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Secrets of Greece?

boscomantico In that case I recommend the following in rank of what you are looking for.

Paros LGPA Same as Naxos but more lively in the two main towns. Naousa which is the nice city of it is a few miles north of the airport. Don't go for Paros port/city. Very nice and calm is Antiparos islet to its west, a 10 minute boatride. I suggest Paros as (airport) destination and Antiparos for staying over.

Naxos LGNX City close to airport, calm island, very nice sandy beaches with rental accommodation almost on the shore and close to (southwest of) the airport. See 3rd pic. of above album.

I do not recommend you more because all the rest have greater distances between airport-village-beaches.

What I know is that they do indeed get picky on the Schengen (airport of entry) issue. The guy at the calm remote airport may be an officer of law to "enforce" it but will for sure raise some alarm bells to get the responsibility of his back and then you don't know how it may escalate.

BTW keep in mind Skiathos does not have AVGAS. Any of the above also do not. You options for AVGAS if flying off later will be either Megara LGMG GA airfield in Athens (not airport of entry) or Kerkira LGKR for both exit and fuel. So Kerkira makes sense to combine both.

Skiathos and Kerkira, especially the latter are PNR and handling mandatory.

LGMG Megara, Greece

I meant "may NOT be an officer of law"

LGMG Megara, Greece

What happened to the LGKC "different information" i.e. they respected Schengen? I have it in writing (as you know ).

Shoreham EGKA, United Kingdom

No idea, I have not asked them about it. What I report is on what Greece AIP states. If somebody wants to enter / exit from there again I'd be interested to know if they accept it. If that happens maybe then Kithira LGKC is not listed as an airport of entry but has some sort of allowance to operate as one. Maybe they use some sort of waiver from the past because I remember it used to bring in people with a Regional airline from Europe.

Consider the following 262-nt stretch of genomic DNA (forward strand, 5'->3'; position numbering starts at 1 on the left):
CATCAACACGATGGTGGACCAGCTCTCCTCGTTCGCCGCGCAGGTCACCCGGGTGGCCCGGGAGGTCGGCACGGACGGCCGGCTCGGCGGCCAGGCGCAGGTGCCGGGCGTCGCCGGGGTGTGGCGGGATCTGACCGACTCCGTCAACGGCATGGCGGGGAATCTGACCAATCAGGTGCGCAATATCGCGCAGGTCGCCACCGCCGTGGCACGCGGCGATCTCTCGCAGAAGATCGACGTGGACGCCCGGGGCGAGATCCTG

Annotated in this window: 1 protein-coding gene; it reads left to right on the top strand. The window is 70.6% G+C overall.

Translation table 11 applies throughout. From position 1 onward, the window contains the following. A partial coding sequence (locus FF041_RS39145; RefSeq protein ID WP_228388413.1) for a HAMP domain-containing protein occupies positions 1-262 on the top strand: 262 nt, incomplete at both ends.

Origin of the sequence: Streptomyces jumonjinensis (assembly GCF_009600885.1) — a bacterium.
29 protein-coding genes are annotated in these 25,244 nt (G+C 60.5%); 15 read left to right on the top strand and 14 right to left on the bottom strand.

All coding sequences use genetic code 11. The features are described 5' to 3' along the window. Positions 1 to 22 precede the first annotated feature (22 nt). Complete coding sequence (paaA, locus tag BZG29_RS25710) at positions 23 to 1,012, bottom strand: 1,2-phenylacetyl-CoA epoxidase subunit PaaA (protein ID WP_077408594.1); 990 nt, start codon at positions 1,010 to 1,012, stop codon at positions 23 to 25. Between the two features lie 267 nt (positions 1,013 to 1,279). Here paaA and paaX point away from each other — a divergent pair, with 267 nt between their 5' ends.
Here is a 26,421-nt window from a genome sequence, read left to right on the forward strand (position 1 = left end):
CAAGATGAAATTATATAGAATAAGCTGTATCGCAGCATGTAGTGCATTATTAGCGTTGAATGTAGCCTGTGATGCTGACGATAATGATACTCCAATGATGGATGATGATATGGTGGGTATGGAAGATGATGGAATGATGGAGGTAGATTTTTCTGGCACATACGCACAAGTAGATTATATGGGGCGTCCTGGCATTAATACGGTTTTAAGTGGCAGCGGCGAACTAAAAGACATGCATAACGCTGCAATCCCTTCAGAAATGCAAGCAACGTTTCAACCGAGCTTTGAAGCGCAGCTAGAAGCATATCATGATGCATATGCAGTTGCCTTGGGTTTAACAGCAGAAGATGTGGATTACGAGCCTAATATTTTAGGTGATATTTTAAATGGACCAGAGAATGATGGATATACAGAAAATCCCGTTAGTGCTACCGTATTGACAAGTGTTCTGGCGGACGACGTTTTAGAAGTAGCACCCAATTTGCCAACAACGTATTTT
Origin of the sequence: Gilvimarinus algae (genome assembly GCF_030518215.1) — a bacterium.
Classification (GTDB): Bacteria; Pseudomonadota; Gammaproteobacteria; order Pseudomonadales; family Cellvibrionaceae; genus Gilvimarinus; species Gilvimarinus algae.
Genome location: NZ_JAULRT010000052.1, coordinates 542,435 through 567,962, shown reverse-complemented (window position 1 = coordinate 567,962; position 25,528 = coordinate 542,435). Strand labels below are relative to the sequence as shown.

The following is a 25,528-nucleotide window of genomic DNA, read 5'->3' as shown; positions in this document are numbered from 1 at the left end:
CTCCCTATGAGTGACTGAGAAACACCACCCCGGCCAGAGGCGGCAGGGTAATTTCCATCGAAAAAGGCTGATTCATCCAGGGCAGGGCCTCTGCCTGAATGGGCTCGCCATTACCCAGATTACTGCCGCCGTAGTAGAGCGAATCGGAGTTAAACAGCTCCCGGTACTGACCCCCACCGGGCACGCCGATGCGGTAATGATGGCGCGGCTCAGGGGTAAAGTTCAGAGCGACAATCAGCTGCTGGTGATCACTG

Usually it does not turn up as an issue for GA because most inbounds stop to Kerkyra to combine refueling and entry and then continue. They use the full tanks from Kerkyra for the Greek island hoping to places without AVGAS and then refuel on their way out via Kerkira again. So usually its not a range issue to get to Greece but an issue about having full tanks while island hopping until they leave again.

LGMG Megara, Greece

The practical issue is that Greece disregards Schengen even though they have signed the treaty.

If they operated Schengen, one could fly freely to/from any Greek airport, to most of Europe. And for non-Schengen destinations, one could file a departure intended for Croatia for say LJLJ in Slovenia, and then once out of Greek airspace one would divert enroute to Croatia - or other versions of that.